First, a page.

2024 French Open: Tips for Enjoying Roland Garros

Jon Wertheim gives the inside scoop on how to take in the tournament, including transportation, food and prime viewing.
Stan Smith and Stefan Edberg were on hand to watch Novak Djokovic win his 23rd major at Roland Garros.
Stan Smith and Stefan Edberg were on hand to watch Novak Djokovic win his 23rd major at Roland Garros. / Susan Mullane-USA TODAY Sports

Wimbledon is a lovely sporting event, awash in charm. But it’s played in a village, a healthy commute from central London. The U.S. Open is a rollicking lollapalooza, awash in sweaty energy. But it’s played far from the beating pulse of New York City, reachable from Manhattan only by bridge or tunnel.

The French Open—or Roland Garros, as the hommes and femmes in the branding department would prefer you call it—on the other hand, is a city event. The venue is barely a mile from the Arc de Triomphe. In this bike-friendly city, you can leave the tennis venue, pick up a Vélib' (Paris’s answer to Citi Bike), and be at the Eiffel Tower in 15 minutes. If you can’t walk from Roland Garros to your Paris hotel, you’re a short ride away on the Metro.

There are some drawbacks to staging an urban event. For one, in terms of real estate, Roland Garros is far and away the smallest of the majors. The venue is closing in on 100 years old and occasionally shows its age. It also has the tensest relationship with its neighbors, challenging as it is to expand its footprint, much less tap into public funds to do so. This year, after the last ball, it will be turned into the Olympic tennis (and boxing) venue.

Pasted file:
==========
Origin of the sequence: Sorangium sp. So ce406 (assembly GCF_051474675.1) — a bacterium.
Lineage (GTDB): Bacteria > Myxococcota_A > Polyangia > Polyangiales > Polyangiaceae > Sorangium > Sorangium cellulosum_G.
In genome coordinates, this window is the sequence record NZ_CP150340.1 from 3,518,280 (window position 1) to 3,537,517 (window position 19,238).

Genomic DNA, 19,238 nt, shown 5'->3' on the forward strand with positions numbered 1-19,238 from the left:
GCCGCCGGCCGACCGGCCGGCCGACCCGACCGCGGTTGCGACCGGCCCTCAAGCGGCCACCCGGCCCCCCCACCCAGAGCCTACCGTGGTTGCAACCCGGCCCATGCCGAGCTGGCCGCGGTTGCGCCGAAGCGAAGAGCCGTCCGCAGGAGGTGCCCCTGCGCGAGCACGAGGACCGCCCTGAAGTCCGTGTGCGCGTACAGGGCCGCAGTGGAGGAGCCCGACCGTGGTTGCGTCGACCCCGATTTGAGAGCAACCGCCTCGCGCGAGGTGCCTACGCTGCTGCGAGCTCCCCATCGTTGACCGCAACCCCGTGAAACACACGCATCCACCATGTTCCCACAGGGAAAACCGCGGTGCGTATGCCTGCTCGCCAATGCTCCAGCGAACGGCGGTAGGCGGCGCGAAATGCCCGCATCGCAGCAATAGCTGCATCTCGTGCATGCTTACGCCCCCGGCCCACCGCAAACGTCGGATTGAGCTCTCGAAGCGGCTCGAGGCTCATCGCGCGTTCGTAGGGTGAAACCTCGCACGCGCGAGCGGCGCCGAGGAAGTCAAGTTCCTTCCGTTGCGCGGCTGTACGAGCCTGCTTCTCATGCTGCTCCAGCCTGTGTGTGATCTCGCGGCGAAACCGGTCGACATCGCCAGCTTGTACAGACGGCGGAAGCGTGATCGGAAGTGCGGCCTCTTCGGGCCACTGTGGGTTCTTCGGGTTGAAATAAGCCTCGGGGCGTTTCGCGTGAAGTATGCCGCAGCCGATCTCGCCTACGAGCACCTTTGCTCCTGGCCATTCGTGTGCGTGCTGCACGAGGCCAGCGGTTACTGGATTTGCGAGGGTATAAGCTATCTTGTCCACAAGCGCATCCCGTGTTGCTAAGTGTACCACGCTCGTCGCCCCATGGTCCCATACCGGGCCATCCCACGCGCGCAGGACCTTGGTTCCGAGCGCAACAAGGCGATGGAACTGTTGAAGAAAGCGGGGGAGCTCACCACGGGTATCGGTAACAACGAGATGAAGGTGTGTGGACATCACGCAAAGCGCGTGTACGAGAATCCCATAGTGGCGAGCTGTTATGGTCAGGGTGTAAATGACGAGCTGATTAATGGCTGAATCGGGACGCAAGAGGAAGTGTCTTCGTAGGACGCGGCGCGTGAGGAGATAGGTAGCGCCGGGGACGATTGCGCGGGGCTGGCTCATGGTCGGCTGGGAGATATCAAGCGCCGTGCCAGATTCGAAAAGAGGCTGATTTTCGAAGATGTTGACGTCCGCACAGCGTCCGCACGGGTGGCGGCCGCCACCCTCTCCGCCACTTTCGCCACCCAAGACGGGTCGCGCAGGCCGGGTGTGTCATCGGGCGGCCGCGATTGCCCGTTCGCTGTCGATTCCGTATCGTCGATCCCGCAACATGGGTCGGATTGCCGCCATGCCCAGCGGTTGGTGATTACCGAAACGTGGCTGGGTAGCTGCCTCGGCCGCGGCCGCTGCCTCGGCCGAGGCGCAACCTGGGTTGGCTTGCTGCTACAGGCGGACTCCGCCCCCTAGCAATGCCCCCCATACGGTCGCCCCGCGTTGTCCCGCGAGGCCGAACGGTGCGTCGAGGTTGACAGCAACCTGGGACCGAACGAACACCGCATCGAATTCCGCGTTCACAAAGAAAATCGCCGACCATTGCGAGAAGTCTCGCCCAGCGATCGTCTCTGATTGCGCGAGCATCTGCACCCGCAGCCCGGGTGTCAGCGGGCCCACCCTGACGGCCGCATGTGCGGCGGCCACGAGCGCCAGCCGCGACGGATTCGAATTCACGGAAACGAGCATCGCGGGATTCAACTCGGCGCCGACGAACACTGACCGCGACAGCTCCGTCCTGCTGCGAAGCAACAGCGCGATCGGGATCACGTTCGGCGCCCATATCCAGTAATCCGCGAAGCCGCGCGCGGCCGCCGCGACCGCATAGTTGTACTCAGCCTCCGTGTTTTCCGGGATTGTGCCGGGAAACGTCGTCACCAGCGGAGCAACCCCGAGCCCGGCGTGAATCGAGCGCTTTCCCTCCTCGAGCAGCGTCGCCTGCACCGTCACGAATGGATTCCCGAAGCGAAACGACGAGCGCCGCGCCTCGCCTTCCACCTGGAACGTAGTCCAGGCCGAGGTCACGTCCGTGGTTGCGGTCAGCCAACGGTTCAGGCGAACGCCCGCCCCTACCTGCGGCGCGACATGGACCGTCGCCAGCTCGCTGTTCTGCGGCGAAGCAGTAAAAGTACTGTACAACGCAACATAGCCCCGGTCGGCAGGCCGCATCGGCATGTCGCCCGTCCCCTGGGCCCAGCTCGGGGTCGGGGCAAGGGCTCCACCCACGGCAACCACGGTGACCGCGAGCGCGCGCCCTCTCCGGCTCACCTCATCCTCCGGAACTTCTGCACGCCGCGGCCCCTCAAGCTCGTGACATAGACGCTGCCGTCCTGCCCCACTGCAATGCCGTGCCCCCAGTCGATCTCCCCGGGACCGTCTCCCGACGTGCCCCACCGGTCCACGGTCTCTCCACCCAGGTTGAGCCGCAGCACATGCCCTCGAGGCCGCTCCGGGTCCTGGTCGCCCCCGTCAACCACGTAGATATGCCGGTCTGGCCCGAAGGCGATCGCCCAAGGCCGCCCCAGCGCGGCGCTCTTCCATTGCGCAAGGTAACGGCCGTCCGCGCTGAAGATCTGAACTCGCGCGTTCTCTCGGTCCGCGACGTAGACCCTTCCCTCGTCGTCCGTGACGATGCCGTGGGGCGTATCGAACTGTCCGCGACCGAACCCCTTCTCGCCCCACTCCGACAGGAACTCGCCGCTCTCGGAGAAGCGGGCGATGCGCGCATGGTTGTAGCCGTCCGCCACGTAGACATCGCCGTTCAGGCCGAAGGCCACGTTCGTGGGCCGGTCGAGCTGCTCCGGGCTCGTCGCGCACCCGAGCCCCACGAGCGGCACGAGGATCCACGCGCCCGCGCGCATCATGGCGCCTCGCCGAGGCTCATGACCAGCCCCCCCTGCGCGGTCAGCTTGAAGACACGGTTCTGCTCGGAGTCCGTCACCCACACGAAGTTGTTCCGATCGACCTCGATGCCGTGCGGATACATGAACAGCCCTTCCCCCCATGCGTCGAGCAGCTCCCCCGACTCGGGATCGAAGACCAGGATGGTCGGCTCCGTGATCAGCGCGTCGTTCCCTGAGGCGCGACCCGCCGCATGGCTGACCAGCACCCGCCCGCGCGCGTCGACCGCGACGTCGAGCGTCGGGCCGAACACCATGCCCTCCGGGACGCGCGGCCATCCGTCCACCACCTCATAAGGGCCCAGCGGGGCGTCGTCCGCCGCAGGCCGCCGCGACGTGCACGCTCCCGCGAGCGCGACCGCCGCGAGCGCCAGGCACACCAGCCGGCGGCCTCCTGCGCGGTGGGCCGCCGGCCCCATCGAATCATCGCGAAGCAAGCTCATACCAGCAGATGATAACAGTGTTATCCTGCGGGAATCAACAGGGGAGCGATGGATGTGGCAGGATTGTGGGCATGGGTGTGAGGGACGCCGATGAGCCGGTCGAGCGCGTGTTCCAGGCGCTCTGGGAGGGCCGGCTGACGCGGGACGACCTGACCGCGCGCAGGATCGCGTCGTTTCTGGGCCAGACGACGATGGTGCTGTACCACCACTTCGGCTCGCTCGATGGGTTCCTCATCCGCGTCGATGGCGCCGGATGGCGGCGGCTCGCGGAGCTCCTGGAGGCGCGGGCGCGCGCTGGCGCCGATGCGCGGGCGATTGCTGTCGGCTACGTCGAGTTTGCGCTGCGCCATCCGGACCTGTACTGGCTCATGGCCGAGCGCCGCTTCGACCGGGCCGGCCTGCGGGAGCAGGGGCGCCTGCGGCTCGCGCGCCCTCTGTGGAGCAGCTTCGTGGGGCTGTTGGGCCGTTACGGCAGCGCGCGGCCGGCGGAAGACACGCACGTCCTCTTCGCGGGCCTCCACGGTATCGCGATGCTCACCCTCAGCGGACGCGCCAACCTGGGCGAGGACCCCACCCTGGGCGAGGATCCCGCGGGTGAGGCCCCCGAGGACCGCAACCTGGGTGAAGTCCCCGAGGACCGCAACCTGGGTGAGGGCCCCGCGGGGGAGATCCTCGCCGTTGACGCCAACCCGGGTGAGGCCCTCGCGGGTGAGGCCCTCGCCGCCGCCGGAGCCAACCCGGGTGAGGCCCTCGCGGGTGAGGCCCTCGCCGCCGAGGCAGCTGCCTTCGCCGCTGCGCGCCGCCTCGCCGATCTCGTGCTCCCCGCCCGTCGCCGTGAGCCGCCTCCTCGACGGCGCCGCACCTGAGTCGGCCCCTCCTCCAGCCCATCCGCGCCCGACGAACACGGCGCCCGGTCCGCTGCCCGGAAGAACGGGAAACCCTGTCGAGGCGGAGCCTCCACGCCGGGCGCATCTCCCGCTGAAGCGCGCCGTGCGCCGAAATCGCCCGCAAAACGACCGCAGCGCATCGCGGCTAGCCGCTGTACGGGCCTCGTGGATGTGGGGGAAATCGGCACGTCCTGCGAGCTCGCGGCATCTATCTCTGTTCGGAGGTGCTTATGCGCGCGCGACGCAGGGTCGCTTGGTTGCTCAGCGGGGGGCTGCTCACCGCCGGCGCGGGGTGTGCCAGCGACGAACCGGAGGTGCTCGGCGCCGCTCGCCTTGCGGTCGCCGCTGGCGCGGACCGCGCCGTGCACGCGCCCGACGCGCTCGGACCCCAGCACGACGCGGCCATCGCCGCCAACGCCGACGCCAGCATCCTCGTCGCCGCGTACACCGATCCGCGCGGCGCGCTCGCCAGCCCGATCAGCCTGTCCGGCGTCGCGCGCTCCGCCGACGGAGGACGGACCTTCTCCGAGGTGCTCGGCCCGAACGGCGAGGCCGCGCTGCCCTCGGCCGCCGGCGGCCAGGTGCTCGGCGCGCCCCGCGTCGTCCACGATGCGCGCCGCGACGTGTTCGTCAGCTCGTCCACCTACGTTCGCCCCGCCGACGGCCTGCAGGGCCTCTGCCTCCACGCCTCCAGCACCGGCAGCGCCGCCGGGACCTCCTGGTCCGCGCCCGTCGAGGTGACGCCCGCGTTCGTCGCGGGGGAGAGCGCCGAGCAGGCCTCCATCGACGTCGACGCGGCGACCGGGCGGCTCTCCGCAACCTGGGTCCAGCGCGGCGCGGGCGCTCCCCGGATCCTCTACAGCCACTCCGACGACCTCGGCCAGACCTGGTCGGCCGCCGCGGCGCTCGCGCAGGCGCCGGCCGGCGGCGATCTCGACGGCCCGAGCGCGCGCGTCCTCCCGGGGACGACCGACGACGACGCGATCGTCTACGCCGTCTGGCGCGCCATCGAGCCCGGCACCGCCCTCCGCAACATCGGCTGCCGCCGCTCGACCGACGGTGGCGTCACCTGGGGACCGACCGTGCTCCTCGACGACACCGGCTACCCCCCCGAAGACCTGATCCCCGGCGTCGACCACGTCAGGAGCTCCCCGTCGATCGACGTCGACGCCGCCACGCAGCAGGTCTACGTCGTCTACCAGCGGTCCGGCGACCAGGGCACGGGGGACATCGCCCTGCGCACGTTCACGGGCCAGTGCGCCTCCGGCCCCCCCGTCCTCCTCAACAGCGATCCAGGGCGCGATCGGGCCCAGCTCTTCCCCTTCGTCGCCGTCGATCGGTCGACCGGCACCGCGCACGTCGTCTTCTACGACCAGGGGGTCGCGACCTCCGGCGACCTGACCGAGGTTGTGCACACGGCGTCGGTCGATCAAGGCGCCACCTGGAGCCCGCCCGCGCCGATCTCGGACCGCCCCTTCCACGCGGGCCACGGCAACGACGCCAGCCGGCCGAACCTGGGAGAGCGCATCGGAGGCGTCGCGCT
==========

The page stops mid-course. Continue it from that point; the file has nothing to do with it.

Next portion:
Still, there is an undeniable charm to the tournament. (And befitting a sporting venue named not for an athlete, but for a military pilot, there is an undeniable quirkiness as well.) The gems come in large and small sizes. There’s a court that doubles as a terrarium. There’s the neighborhood, wedged, as the event is, among parks and gardens and upscale residential apartment buildings. There are small touches too, like the on-site orange trees or the secret passageways.

Clay-court tennis demands a different skill and mentality from playing on asphalt. And the French Open tends to feature some of the year’s most fierce and demanding battles—if not classic matches. But even if you’re watching a blowout, you could do worse than spending a few days in the late spring watching tennis in Paris. 

Here are some tips for attending the French Open. 

1. Getting there

Taking the metro to the Porte d'Auteuil stop is one of the easiest ways to get to Roland Garros.
Taking the metro to the Porte d'Auteuil stop is one of the easiest ways to get to Roland Garros. / Jerry Lai-USA TODAY Sports

• Get tickets but don’t sweat tickets. This event is much closer to the U.S. Open than to Wimbledon. You may have to engage with fee-heavy websites (or scalpers you can still find near the Porte d'Auteuil metro stop). But few sessions are fully sold out and you should be okay to get through the gates.

• Speaking of … taking the metro—which is clean, safe, punctual and generally outstanding—to Porte d'Auteuil is your best bet. That, and/or biking.

• There are lots of streets either closed or snarled with traffic. You’ll pay for trying to get too close. If you take an Uber or cab, get off at Hotel Molitor and walk the 100 or so yards.

• Paris has Uber but it can be janky. A lot of two-minute waits turn into 10-minute waits. Again, metro, walk or bike.